Yesterday, Charlie, Michael, Katherine, and I went on a hike in the Bitterroot Valley. This is about an hour south of Missoula, where Montana goes from being a semi-metropolitan, liberal college town, to a collection of…
1. Physical attributes you find particularly alluring? 2. Mental/personal attributes you find particularly alluring? 3. Name a book that changed your life. 4. Detail your personal feelings about public transit and share a story involving a mode of public transportation. 5. Is a fixed-gear bicycle an automatic sign of hipsterdom? 6. Where was the first place you were allowed to walk to/go to without adult supervision? 7. Have you ever played ‘the floor is lava” game? 8. Were you a proponent of the pillow fort or the blanket tent? 9. Best time you ever had in a natural (i.e. outside an urban area) setting? 10. Best compliment you ever received? 11. What is the worst thing about living in these times? 12. Name two historical crushes. 13. How accurate is your zodiac sign when describing you? 14. Name the best combination of flavors ever. 15. Name one thing that causes tension between you and your family members. 16. Who and what do you love? 17. Ten small things that make you ecstatic.
This is the thing: When you hit 28 or 30, everything begins to divide. You can see very clearly two kinds of people. On one side, people who have used their 20s to learn and grow, to find … themselves and their dreams, people who know what works and what doesn’t, who have pushed through to become real live adults. Then there’s the other kind, who are hanging onto college, or high school even, with all their might. They’ve stayed in jobs they hate, because they’re too scared to get another one. They’ve stayed with men or women who are good but not great, because they don’t want to be lonely. … they mean to develop intimate friendships, they mean to stop drinking like life is one big frat party. But they don’t do those things, so they live in an extended adolescence, no closer to adulthood than when they graduated.
Don’t be like that. Don’t get stuck. Move, travel, take a class, take a risk. There is a season for wildness and a season for settledness, and this is neither. This season is about becoming. Don’t lose yourself at happy hour, but don’t lose yourself on the corporate ladder either. Stop every once in a while and go out to coffee or climb in bed with your journal.
Ask yourself some good questions like: “Am I proud of the life I’m living? What have I tried this month? … Do the people I’m spending time with give me life, or make me feel small? Is there any brokenness in my life that’s keeping me from moving forward?”
Now is your time. Walk closely with people you love, and with people who believe … life is a grand adventure. Don’t get stuck in the past, and don’t try to fast-forward yourself into a future you haven’t yet earned. Give today all the love and intensity and courage you can, and keep traveling honestly along life’s path.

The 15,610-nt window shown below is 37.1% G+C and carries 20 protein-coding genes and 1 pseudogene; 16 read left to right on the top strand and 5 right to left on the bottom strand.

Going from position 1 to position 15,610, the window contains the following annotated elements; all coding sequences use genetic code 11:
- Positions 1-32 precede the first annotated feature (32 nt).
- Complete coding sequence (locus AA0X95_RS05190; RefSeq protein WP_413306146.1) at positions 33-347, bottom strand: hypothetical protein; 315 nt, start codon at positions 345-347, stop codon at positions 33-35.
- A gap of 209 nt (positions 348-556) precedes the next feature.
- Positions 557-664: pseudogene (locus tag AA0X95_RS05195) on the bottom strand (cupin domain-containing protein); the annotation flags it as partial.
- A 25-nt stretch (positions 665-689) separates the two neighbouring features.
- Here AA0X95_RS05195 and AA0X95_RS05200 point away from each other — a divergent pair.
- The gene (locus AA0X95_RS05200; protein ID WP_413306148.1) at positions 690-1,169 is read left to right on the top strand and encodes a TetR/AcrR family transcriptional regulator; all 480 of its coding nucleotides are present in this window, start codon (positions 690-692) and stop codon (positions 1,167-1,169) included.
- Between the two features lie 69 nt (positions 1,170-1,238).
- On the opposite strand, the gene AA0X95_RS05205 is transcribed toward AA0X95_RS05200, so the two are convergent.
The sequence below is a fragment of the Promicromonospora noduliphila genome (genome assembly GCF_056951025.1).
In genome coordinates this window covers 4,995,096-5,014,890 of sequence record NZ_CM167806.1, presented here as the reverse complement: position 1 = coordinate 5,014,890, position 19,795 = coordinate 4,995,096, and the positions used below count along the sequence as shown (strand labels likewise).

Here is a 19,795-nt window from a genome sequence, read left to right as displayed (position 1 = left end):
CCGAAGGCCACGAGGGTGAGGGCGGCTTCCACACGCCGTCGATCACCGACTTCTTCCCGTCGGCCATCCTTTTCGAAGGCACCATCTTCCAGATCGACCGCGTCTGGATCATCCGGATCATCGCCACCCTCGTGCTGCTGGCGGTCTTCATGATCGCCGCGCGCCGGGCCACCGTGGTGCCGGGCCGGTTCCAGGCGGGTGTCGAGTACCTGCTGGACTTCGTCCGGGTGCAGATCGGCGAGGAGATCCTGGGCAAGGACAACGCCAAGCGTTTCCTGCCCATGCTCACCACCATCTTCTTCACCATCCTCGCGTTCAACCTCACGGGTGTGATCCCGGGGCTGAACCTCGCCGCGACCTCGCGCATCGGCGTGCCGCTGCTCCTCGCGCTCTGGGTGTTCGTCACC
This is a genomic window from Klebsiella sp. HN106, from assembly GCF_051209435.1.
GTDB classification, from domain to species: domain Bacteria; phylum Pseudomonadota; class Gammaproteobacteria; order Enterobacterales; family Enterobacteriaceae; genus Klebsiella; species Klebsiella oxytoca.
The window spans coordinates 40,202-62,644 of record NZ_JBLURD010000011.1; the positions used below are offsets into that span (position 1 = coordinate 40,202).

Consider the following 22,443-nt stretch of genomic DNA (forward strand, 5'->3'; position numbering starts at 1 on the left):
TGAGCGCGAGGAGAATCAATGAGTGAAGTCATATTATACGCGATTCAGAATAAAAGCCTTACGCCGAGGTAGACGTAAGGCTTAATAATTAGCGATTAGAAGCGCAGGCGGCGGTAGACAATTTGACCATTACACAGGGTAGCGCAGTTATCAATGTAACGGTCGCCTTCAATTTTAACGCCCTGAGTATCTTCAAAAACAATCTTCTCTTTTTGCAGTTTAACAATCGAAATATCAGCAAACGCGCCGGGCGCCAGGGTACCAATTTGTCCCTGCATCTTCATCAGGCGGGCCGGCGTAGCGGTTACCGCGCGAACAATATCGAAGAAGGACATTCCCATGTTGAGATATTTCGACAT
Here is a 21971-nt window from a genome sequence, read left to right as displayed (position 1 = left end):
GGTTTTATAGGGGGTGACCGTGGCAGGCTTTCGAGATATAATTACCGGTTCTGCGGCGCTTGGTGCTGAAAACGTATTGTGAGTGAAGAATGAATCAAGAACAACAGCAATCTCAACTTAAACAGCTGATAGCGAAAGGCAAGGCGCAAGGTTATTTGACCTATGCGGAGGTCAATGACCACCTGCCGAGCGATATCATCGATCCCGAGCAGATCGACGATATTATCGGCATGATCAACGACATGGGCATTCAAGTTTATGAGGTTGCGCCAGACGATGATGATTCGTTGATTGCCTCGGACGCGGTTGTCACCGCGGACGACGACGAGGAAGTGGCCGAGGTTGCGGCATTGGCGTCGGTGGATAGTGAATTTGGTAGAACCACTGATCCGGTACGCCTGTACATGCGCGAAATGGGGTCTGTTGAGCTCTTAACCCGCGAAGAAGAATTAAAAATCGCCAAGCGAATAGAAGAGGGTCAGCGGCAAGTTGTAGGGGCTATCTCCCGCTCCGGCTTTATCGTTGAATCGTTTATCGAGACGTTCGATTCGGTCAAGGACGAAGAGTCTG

I’ve been working really hard at the gym for the past couple weeks and eating as well as possible, as well as counting calories every day. I haven’t lost anything. I’m still hovering around 150, still 20 lbs. above the lowest weight I reached with my weight loss last year. I gained 20 and it will not budge. I know McDonald’s fries won’t help the situation at all, but sometimes it becomes difficult to care. Back to working hard tomorrow, and I mean that.
I can speak to that with my own experience. I find the best thing to do in this situation is to just not be so hard on yourself. I know, easier said than done, but when I make a choice (and that’s what it is) to eat something I know isn’t the best for me, I accept that that’s the choice I’m making in this moment. It does not mean my hard work is for naught, and it does not mean I’ve thrown in the towel. It means I am a human being and sometimes giving in to those situations is a little easier than fighting them and making a worse choice later.
“Isn’t that why we explore and also why we read and watch sports and browse tumblr and study astrophysics…I think we’re after that terrifying, awesome, other worldly feeling of not knowing what lies in wait.”—John Green (via fromearthtostarbucks)
“Look at the trees, look at the birds, look at the clouds, look at the stars… and if you have eyes you will be able to see that the whole existence is joyful. Everything is simply happy. Trees are happy for no reason; they are not going to become prime ministers or presidents and they are not going to become rich and they will never have any bank balance. Look at the flowers - for no reason. It is simply unbelievable how happy flowers are.”—Osho (via fuckyeahstellapeach)
“Once the storm is over you won’t remember how you made it through, how you managed to survive. You won’t even be sure, in fact, whether the storm is really over. But one thing is certain. When you come out of the storm you won’t be the same person who walked in. That’s what this storm’s all about.”—Haruki Murakami, Kafka on the Shore (via selfinspiration)